As a person who hates to be told no, Adrian is resurrecting an idea most residents thought was dead and buried, that is the sale of the Albert Bierstadt paintings that were gifted to the City of Plainfield in 1919 by Dr. J. Ackerman Coles in memory of his father, and which hang in the municipal courtroom.

The issue is what the funds will be used for after the paintings are sold. Apparently, they are intended for Adrian’s borrowed project “Plainfield Promise”.  I say borrowed because it is directly based on The Oakland Promisein Oakland, CA (which is based on the Kalamazoo Promise in Michigan) and would ultimately require millions of dollars in funding over many years.

In 2017, I was one of six residents appointed to the Mayor’s committee and personally handed our report to him in December of that year.  Committee/Commission creation is an oft-used political tactic to calm the public by saying “we will study the issue” and get back to you.  The problem in this instance, for Adrian, was the committee actually studied the issue, researched similar programs around the country, how they were funded, how they were managed and what their outcomes were.  The committee ultimately voted UNANIMOUSLY AGAINST both the sale of the paintings and the idea that city hall should manage a program like Plainfield Promise.

We elect Mayors to manage our cities (secretly hoping they will reduce costs and the burden to taxpayers), improve services, and work with the community to develop long-term goals for our city. We do not elect rulers who unilaterally develop multi-million dollar programs that are funded by the sale of our city’s assets and donations from developers (who are often getting tax incentives) without presenting detailed plans to the public and allowing open, transparent and robust vetting by those ultimately responsible for the costs.  

As far as I have seen, there is no website for Plainfield Promise, no PowerPoint presentation outlining how it is structured, how the money is managed (and safe guarded) or how the additional millions in necessary funding will be raised. This is a back of the envelope, poorly thought out vanity project with a high likelihood of failure and waste of public funds, for an issue that is not within the Mayors job description.

 In NJ our city government and educational systems are managed by two different bodies, they each have their own lane.  The Mayor should stay in his lane and mange the portfolio that he has – and that does not include education.  If the Mayor would like to get involved in our education system, he should resign and run for the Board of Education.    

Here are some of the issues related to this topic, some of which were raised by the Plainfield Promise Committee:

  • Why the secrecy by the Mayor regarding the sale of city assets and their intended use? 
  • Why didn’t the Mayor release the Committee’s 2017 report?
  • Why did the Mayor, roughly 6 months after the committee submitted its report, ask the city council to approve creation of a Plainfield Promise Trust Account on the cities books?  Especially, without making the committees report available to the council members.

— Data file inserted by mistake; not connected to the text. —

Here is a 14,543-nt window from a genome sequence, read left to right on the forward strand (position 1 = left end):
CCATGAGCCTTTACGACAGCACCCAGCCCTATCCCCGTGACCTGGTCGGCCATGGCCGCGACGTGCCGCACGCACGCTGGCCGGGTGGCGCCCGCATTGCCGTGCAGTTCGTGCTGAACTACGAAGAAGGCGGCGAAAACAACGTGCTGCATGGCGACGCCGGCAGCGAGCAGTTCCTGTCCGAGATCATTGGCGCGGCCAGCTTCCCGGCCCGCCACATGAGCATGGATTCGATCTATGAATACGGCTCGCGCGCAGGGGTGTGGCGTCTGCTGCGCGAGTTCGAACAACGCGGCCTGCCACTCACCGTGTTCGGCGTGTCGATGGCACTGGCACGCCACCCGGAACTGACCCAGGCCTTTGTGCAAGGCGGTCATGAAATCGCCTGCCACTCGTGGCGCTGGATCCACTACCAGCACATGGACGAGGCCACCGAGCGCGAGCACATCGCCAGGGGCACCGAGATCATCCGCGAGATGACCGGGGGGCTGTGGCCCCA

• Why is the Mayor spending money on Lawyers before having a public discussion?  City Council will ultimately have to vote to allow the sale or not – why not have that conversation first?
  • When did the Mayor decide he could negotiate donations from developers (often taxpayer subsidized) for his Plainfield Promise Trust Account (Current balance of ~$300,000) at the expense of other much-needed projects in the city, and are these developers getting a reduction (per the statute) on their property taxes as a result of the donations? 
  • Plainfield Promise would require extraordinary coordination with the Board of Ed to succeed. How is that relationship suddenly going to be cooperative enough for this to work?
  • How is the city going to manage something as complex as Plainfield Promise when they can’t:
    • Clean up the downtown 
    • Manage basic oversight, excessive cost and deteriorating service of PMUA
    • Eliminate illegal apartments and over crowding issues
    • Stop illegal dumping in neighborhoods
    • Reduce speeding and eliminate dangerous, obnoxious and illegal dirt bike and ATV racing in our neighborhoods
    • Update city systems to provide cutting edge service (COVID has exposed our systems and processes as antiquated)
    • Provide effective code enforcement (former Delta station on south avenue has been an issue for years)
    • Develop a city website that is not a disaster to navigate and has up to date, useful information 
    • Reduce or hold property taxes in a sustainable way (2020 cuts were Covid-19 related and not permanent reductions)
    • Stop re-inventing the wheel and wasting money (performing arts center, is another endeavor with no public discussion or transparency before spending several hundred thousand dollars of taxpayer money and adding another liability to our books)

I have no issue with the concept of Plainfield Promise.  These programs can be a beneficial “Band-Aid” of sorts until a preferred national solution is achieved.  My issue is a government entity managing such a program, especially when it is struggling to manage basic city operations.  Oakland Promise IS NOT managed NOR FUNDED by the city of Oakland and its residents.  It is run by a non-profit organization of which the Mayor of Oakland is a non-voting board member.

Queen City Promise, a non-profit started about a year ago by a resident is working to raise funds from foundations, corporations and private donors to fund the higher education endeavors of Plainfield children.  This is the type of organization that should be managing such a program.